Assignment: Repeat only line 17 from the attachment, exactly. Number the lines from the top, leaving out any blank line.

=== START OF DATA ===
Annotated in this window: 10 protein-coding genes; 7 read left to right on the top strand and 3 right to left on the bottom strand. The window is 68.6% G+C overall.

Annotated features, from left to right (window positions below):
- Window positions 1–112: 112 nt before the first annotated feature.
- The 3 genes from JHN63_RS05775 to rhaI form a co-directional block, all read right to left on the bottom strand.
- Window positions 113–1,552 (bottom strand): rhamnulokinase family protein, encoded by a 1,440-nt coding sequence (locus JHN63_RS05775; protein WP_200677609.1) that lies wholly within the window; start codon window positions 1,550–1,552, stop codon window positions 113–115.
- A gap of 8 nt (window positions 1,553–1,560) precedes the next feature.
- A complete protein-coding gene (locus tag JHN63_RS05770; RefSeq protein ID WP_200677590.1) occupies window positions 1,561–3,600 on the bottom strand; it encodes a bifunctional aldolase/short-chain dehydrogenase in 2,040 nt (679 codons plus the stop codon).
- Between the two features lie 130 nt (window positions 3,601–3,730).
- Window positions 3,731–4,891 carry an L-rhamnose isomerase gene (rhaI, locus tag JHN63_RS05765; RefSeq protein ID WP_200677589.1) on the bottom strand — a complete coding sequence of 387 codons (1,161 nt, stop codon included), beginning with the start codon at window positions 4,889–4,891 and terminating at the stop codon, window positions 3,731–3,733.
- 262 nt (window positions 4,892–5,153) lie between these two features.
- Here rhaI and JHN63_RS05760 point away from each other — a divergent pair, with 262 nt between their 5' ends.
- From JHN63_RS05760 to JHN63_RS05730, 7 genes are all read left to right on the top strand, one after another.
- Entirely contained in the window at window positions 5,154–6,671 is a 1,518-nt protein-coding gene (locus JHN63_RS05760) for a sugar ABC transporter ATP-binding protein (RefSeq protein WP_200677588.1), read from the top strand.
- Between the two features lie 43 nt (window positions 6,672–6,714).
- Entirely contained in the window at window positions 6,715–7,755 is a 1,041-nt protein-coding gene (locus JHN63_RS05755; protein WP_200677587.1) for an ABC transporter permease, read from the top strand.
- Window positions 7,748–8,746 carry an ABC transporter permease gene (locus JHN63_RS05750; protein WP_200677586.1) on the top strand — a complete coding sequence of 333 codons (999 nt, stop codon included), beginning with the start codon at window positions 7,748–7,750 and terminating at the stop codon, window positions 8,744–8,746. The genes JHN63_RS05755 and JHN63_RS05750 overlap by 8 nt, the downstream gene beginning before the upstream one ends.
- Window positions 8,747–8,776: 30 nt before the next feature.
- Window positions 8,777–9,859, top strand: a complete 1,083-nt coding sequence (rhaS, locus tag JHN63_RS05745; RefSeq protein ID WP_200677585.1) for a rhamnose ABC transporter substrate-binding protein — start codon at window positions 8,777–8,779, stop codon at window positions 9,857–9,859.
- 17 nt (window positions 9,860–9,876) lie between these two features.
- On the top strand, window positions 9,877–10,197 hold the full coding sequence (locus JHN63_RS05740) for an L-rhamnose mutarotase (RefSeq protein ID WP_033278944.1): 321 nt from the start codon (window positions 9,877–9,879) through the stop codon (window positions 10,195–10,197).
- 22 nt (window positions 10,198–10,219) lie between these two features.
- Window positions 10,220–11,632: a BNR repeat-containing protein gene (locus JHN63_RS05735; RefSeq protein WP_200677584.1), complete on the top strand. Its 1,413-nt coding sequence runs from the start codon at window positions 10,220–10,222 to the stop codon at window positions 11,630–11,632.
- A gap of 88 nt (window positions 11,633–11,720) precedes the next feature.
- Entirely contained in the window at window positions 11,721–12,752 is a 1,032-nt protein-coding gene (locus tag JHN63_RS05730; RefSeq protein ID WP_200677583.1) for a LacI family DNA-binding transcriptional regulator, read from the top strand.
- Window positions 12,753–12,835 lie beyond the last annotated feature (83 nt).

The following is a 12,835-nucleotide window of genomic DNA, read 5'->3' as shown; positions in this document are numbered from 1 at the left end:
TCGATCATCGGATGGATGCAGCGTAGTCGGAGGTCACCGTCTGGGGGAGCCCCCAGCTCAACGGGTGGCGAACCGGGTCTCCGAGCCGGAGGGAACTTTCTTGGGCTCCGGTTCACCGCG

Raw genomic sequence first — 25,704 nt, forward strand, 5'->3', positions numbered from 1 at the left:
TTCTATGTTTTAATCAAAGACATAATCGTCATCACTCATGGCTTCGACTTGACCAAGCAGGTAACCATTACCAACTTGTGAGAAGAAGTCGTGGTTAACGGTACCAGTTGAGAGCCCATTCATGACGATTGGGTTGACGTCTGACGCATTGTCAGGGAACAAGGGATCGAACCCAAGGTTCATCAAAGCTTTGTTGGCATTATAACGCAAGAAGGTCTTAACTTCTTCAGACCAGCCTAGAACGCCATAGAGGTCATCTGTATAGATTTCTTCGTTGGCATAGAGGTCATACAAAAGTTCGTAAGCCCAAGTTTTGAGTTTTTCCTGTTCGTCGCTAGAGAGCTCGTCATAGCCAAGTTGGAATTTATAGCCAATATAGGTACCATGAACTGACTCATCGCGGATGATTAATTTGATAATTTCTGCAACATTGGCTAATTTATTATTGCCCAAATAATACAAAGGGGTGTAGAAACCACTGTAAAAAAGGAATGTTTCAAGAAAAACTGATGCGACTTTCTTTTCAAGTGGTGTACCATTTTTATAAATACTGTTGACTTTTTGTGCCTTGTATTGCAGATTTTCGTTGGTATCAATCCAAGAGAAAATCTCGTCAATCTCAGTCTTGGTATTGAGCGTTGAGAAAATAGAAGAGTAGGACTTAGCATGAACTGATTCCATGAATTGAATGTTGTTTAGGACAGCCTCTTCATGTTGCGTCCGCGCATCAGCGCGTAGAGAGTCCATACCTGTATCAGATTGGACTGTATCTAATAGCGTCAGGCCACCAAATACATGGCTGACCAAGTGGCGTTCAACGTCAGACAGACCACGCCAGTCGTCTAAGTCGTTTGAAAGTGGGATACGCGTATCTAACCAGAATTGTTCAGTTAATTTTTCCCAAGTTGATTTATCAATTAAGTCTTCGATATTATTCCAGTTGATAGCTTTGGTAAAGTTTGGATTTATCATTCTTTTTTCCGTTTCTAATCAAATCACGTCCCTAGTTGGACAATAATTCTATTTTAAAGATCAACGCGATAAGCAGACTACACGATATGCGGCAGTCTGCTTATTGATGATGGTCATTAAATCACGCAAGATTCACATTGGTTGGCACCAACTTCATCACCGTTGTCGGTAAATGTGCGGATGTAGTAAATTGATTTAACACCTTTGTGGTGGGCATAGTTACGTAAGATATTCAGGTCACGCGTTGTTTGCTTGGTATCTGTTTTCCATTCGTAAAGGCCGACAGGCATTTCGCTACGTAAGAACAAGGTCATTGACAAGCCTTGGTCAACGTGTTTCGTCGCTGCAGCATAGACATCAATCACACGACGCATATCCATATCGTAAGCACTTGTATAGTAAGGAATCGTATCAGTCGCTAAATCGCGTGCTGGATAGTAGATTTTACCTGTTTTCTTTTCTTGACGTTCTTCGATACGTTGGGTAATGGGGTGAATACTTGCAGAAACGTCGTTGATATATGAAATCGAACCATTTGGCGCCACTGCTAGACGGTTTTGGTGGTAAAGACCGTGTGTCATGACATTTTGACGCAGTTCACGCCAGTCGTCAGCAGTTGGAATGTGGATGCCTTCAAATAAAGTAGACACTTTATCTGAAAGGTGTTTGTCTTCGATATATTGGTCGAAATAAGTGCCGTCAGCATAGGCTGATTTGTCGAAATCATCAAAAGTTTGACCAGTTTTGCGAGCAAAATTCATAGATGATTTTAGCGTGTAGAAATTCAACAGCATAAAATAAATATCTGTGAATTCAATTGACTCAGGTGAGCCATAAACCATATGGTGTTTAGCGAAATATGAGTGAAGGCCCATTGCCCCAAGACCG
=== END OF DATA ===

- Window positions 8,747–8,776: 30 nt before the next feature.